Playing the role rekindled something in him: “The boys that I was attracted to, their pick-up trucks and their Skoal snuff. It was fun to revisit my youth in a way, but also, what might have been.
“What if I had stayed and become a colourful character to protect myself with that mullet that never ended? It was his drag – he was a drag queen, really, in his own way. A drag king, he would say, because he definitely had a fear of his own femininity, which a lot of gay men have. They’re taught that it’s more acceptable to be a murderer than to be like a woman.”
Mitchell was also heartened that the show delves into Joe Exotic’s relationship with his first husband Brian, who died from AIDS-related illnesses.
“That formative experience and loss was the beginning of the tougher Joe. It formed him, and I’m so glad that they honoured that in this show even though the directors and showrunners were straight. They cast Kate [McKinnon] and I, the queerdos, to inject some of that energy in there. I don’t believe you have to be gay to play gay or straight to play straight but in this case I think I was able to draw on my own outsider status to play him.”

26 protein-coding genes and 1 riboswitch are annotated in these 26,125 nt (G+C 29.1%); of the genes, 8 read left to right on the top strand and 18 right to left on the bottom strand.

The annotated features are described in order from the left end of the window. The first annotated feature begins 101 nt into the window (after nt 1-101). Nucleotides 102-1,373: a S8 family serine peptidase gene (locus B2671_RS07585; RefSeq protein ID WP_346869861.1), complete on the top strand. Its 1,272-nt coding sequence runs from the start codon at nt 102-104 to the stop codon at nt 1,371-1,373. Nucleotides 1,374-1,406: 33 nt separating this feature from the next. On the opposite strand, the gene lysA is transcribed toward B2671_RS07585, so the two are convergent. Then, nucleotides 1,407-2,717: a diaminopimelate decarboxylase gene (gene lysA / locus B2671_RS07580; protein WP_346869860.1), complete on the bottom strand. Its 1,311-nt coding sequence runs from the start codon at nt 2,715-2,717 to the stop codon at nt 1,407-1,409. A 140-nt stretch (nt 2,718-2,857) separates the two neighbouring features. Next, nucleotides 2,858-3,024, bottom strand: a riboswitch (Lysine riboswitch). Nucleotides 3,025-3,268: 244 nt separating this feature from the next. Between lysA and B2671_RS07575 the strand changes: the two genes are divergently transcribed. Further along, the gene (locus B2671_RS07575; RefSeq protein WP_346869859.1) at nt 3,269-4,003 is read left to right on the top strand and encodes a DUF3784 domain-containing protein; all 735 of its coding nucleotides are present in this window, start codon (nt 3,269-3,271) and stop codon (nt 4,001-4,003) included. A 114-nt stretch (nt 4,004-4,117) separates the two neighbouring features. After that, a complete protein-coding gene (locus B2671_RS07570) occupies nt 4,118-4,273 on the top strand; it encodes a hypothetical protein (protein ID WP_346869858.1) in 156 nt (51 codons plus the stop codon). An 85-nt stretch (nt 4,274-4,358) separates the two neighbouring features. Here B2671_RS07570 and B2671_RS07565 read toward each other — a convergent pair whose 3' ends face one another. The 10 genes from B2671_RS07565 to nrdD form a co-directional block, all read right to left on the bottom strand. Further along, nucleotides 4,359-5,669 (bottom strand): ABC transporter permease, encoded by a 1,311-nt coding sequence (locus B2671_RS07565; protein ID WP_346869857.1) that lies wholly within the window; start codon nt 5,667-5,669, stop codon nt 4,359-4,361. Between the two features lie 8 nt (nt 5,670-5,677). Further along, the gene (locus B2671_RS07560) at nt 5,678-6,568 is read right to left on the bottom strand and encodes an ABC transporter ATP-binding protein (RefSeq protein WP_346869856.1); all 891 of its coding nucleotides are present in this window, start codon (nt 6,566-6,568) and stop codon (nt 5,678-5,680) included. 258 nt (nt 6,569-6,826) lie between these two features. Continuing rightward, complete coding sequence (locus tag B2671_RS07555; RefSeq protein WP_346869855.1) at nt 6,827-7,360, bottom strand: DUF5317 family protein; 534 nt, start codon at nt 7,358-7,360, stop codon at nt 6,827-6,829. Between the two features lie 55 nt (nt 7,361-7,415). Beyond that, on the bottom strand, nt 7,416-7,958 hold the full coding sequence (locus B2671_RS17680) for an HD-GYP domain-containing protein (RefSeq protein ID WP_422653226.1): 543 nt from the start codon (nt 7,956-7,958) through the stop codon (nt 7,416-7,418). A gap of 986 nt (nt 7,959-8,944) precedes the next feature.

John Cameron Mitchell ‘disagrees’ with Russell T Davies on straight actors playing gay
With a character as colourful and complex as Joe Exotic, does Mitchell think it helps to have a gay actor taking on that role?
“I think it does,” Mitchell says. “I love Russell T Davies, for example. He’s one of our greatest TV writers ever, and he’s like, ‘I think only gay people should play gay characters.’ I have to disagree. You know, it is acting, and you can follow that slippery slope and then it’s like, well, nobody can play anybody but themselves, and then you get a bunch of autobiographies.”
That logic doesn’t apply across the board, Mitchell is quick to point out – he says it would be “silly” to cast a white person as a Black character – not to mention offensive. But he doesn’t think it makes sense to look at that (thankfully) settled debate in the same context as the ongoing discussion around queer actors and queer roles.
I’m far from Joe Exotic but I understand certain things about him
“I’ve played straight, I’ve played gay, I’ve played a woman. These are people that we have some things in common with but are not us, and if you’re going to have fiction, you need to be able to use your imagination. Even playing these roles builds empathy in the person playing it.”
Mitchell points out that he’s “far from Joe Exotic”, but says he was able to draw on “a trove of emotional information” about the man to craft his portrayal.
“I’m far from Joe Exotic but I understand certain things about him. I think another misfit that’s not gay could understand it as well… to me it’s not vital but I think in this case we brought some stuff to it that might not have been there if Nicholas Cage and Meg Ryan did it. I don’t know why I thought of them!” he laughs.
Joe vs Carole is released on Sky and Now TV on Friday 4 March.